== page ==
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Closing The Asylums

Author: George Paulson, M.D.
Publisher: McFarland
ISBN: 078649266X
Size: 55.49 MB
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"Though closing the asylums promised more freedom for many, encouraged community acceptance, and enhanced outpatient opportunities, there were unintended consequences. This book is written from the point of view of an academic neurologist who has served 60 years as an employee or consultant in typical state mental institutions in North Carolina and Ohio"--Provided by publisher.

A History Of Public Health

Author: George Rosen
Publisher: JHU Press
ISBN: 1421416018
Size: 73.88 MB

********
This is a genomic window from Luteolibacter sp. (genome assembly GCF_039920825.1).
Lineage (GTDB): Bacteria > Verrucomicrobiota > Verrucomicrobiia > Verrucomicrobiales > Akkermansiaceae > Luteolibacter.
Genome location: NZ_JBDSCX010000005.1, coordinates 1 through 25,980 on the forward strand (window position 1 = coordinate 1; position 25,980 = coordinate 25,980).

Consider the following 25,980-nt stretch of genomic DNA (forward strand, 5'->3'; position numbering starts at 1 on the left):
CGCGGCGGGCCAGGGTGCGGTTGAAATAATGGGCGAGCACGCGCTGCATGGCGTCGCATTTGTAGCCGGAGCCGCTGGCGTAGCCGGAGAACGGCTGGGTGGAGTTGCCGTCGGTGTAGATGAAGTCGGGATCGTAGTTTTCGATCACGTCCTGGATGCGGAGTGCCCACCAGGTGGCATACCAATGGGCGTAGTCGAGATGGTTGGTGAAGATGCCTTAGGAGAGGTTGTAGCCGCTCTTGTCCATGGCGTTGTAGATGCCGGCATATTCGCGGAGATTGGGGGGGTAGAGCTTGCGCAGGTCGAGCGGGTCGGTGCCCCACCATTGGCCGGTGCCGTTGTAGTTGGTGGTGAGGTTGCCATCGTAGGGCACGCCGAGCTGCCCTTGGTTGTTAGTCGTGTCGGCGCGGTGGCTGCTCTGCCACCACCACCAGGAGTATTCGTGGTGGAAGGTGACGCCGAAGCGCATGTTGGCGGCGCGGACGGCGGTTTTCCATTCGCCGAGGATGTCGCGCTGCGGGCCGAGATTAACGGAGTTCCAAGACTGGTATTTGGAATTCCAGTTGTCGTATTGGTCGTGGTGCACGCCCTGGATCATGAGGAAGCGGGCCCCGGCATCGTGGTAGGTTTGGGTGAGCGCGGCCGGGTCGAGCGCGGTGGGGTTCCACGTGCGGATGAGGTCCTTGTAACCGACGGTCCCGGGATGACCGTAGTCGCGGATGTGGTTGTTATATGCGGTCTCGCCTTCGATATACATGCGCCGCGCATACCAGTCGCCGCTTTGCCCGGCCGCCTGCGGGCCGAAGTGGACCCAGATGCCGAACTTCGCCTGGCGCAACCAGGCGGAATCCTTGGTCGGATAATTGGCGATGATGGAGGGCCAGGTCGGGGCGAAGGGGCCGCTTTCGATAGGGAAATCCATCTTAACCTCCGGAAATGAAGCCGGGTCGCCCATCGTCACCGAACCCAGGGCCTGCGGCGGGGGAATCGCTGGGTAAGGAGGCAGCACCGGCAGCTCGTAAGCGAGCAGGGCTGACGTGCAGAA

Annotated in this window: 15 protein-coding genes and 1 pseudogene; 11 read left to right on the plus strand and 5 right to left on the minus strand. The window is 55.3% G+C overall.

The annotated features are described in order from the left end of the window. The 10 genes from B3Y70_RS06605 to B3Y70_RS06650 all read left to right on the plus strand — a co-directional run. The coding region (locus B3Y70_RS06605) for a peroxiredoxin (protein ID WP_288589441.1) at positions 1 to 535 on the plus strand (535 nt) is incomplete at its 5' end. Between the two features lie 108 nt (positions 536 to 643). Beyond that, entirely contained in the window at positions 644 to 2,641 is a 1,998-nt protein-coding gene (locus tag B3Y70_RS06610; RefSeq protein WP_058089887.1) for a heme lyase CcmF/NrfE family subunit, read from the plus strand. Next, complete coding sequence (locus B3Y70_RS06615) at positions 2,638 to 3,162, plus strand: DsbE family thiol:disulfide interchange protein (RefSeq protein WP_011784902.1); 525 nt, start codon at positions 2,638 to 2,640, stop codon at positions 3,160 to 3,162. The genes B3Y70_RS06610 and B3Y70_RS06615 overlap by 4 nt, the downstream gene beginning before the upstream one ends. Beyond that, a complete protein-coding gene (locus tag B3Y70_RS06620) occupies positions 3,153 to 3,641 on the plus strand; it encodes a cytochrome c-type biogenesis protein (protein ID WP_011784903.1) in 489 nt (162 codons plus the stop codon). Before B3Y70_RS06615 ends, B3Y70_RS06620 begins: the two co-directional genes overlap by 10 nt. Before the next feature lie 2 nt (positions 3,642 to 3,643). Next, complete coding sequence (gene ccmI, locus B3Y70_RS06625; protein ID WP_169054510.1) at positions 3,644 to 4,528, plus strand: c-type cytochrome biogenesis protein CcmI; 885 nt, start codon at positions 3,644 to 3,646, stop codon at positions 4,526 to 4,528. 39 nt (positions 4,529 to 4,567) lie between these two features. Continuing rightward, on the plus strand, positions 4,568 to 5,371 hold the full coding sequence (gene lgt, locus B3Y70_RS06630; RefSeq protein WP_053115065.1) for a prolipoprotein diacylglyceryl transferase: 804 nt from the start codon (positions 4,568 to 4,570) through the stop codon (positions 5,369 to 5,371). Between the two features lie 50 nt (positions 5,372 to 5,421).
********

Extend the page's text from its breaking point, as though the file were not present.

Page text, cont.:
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Since publication in 1958, George Rosen’s classic book has been regarded as the essential international history of public health. Describing the development of public health in classical Greece, imperial Rome, England, Europe, the United States, and elsewhere, Rosen illuminates the lives and contributions of the field’s great figures. He considers such community health problems as infectious disease, water supply and sewage disposal, maternal and child health, nutrition, and occupational disease and injury. And he assesses the public health landscape of health education, public health administration, epidemiological theory, communicable disease control, medical care, statistics, public policy, and medical geography. Rosen, writing in the 1950s, may have had good reason to believe that infectious diseases would soon be conquered. But as Dr. Pascal James Imperato writes in the new foreword to this edition, infectious disease remains a grave threat. Globalization, antibiotic resistance, and the emergence of new pathogens and the reemergence of old ones, have returned public health efforts to the basics: preventing and controlling chronic and communicable diseases and shoring up public health infrastructures that provide potable water, sewage disposal, sanitary environments, and safe food and drug supplies to populations around the globe. A revised introduction by Elizabeth Fee frames the book within the context of the historiography of public health past, present, and future, and an updated bibliography by Edward T. Morman includes significant books on public health history published between 1958 and 2014. For seasoned professionals as well as students, A History of Public Health is visionary and essential reading.